When Americans learned of this story via The Great Animal Rescue Chase & Harmony Fund, many expressed their feelings on the group's Facebook page:

Unfortunately, the practice of dyeing cats is not all that uncommon — and it isn't limited to our feline friends.

Unfortunately, the practice of dyeing cats is not all that uncommon — and it isn't limited to our feline friends.

Around the world, it's a very common practice to dye the fur of other animals too, like dogs, chicks, and rabbits.

Around the world, it's a very common practice to dye the fur of other animals too, like dogs, chicks, and rabbits.

According to "Dog Whisperer" Caesar Milan, hair dyes are designed for humans specifically, not animals. “Since there are people that have reported health problems using hair dye, it is only natural that a dog may have some of the same reactions. Their skin also may be more sensitive to the harsh chemicals, like ammonia or hydrogen peroxide, frequently found in human hair dyes.”

According to "Dog Whisperer" Caesar Milan, hair dyes are designed for humans specifically, not animals. “Since there are people that have reported health problems using hair dye, it is only natural that a dog may have some of the same reactions. Their skin also may be more sensitive to the harsh chemicals, like ammonia or hydrogen peroxide, frequently found in human hair dyes.”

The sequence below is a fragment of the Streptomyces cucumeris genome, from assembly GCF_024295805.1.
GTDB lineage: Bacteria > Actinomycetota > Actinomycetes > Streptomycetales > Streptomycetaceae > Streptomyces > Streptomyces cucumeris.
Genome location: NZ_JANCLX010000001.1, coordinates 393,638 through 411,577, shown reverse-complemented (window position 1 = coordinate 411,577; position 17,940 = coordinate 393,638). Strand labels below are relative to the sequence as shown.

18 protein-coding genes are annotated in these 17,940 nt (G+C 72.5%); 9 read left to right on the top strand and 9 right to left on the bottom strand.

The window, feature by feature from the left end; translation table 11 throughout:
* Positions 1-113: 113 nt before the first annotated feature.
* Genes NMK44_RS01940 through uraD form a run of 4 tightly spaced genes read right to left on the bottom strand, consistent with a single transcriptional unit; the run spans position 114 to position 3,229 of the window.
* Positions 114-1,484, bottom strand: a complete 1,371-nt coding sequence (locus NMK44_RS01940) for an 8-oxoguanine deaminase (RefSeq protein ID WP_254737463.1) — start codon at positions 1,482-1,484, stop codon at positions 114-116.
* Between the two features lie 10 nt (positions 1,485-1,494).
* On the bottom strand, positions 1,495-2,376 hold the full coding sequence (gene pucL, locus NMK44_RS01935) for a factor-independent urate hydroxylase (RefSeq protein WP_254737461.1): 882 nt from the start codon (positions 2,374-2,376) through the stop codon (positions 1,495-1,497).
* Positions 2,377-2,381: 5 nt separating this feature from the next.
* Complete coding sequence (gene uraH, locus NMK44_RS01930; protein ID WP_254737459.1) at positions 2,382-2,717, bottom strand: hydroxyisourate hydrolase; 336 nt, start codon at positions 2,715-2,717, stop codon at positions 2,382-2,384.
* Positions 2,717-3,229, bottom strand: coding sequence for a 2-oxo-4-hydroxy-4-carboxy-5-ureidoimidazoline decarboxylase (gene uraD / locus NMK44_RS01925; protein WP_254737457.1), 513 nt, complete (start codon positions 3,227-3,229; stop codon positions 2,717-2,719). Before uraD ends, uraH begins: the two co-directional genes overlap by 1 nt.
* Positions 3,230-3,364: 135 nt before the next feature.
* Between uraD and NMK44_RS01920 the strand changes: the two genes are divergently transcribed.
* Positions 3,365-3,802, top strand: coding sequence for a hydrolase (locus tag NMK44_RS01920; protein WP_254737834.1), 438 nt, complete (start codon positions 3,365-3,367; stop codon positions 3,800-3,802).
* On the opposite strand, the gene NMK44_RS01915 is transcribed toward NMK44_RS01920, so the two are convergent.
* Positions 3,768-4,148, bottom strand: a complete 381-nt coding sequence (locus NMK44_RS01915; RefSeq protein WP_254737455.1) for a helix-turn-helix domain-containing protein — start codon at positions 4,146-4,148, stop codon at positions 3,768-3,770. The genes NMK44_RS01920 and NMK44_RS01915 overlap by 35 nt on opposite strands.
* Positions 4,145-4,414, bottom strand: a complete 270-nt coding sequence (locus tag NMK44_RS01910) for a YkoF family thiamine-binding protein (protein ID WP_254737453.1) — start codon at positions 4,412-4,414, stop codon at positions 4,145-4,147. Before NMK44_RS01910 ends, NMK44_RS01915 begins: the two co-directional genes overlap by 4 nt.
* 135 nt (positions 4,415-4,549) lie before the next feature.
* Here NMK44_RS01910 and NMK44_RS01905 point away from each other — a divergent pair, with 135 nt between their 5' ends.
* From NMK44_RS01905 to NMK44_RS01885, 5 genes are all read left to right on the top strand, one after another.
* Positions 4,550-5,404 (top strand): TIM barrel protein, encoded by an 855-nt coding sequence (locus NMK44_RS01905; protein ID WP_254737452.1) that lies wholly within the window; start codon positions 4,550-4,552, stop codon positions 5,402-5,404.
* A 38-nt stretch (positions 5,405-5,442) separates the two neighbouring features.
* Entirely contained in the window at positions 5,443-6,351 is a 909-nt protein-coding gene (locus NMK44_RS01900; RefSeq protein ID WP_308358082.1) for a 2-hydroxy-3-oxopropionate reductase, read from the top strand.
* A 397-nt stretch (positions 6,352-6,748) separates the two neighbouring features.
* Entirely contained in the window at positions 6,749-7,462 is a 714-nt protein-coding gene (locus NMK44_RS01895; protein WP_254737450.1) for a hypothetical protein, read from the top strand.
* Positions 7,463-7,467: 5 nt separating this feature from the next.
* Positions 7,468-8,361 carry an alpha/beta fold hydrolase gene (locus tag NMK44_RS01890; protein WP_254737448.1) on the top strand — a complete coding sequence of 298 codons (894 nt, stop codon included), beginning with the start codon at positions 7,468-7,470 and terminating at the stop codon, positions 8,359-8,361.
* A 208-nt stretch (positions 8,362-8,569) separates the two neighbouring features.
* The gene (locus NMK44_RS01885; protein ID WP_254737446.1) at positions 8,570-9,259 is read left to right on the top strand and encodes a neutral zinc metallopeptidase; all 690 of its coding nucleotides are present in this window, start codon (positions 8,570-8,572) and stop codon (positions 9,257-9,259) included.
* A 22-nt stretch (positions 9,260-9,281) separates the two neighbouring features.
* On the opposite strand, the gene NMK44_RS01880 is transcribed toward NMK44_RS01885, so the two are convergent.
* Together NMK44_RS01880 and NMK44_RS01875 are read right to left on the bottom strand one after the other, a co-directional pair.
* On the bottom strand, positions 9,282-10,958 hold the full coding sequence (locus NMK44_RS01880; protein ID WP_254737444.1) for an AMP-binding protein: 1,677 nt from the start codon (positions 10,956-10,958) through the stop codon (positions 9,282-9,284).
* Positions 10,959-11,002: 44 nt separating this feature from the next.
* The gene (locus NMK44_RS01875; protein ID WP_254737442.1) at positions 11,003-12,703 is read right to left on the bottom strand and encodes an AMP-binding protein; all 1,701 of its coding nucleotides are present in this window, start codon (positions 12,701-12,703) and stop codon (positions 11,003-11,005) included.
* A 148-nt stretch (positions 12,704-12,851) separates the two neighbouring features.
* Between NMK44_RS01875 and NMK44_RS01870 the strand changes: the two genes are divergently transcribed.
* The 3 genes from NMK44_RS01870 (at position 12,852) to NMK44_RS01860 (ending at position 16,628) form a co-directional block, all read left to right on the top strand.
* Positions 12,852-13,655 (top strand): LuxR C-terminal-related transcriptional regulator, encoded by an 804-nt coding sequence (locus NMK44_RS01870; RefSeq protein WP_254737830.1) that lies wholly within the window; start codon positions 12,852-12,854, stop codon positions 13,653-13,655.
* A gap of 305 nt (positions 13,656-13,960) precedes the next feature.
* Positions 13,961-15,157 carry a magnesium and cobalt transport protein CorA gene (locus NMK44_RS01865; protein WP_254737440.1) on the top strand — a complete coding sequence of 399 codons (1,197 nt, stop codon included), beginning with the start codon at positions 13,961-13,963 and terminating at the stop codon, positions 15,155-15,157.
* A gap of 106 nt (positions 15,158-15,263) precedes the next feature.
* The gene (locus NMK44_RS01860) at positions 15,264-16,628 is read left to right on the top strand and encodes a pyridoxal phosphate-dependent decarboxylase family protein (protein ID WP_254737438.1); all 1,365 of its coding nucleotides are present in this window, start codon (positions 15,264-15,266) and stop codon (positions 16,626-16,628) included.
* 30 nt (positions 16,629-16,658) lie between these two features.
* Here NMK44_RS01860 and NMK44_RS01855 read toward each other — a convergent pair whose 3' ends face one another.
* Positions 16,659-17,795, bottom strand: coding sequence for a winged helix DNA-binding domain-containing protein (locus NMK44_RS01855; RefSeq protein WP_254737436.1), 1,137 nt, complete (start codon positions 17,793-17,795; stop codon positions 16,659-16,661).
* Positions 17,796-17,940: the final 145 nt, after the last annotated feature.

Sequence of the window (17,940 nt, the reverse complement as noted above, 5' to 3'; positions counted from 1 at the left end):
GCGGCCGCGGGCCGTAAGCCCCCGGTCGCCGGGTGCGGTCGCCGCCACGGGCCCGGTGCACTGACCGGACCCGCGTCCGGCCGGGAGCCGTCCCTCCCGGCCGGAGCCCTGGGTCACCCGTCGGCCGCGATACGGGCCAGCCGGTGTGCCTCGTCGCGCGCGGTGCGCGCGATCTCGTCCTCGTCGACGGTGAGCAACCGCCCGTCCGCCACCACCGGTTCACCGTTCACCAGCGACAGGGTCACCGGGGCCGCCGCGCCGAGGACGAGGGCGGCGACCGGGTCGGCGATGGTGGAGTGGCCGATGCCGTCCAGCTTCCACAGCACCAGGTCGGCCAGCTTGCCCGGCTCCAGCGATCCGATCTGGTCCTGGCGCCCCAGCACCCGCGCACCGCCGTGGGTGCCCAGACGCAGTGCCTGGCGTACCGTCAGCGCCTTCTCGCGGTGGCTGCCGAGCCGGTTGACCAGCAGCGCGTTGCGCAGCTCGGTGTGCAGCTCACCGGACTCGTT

There is also a high likelihood that an animal will lick its coat while the dye is still wet, sparking all kinds of medical concerns — not to mention the psychological turmoil an animal experiences when you dye their hair.

There is also a high likelihood that an animal will lick its coat while the dye is still wet, sparking all kinds of medical concerns — not to mention the psychological turmoil an animal experiences when you dye their hair.

“Pets do not understand why they are being subjected to this type of treatment, nor do they like it, because it is unnatural for them. The dog has no control over how it looks and it cannot do anything about it,” says Milan’s site.

“Pets do not understand why they are being subjected to this type of treatment, nor do they like it, because it is unnatural for them. The dog has no control over how it looks and it cannot do anything about it,” says Milan’s site.

Even farm animals are subjected to this colorful abuse. The practice of injecting chicken embryos with dye or spraying chicks with spray paint was once a very popular Easter tradition that helped farmers sell chicks.

Even farm animals are subjected to this colorful abuse. The practice of injecting chicken embryos with dye or spraying chicks with spray paint was once a very popular Easter tradition that helped farmers sell chicks.

And though most people find the practice distasteful and cruel, many people still dye their pets. Do you consider this abuse?

And though most people find the practice distasteful and cruel, many people still dye their pets. Do you consider this abuse?

What do you think of dying animals? Let us know in the comments below.

Please SHARE if you think this is a practice that needs to stop!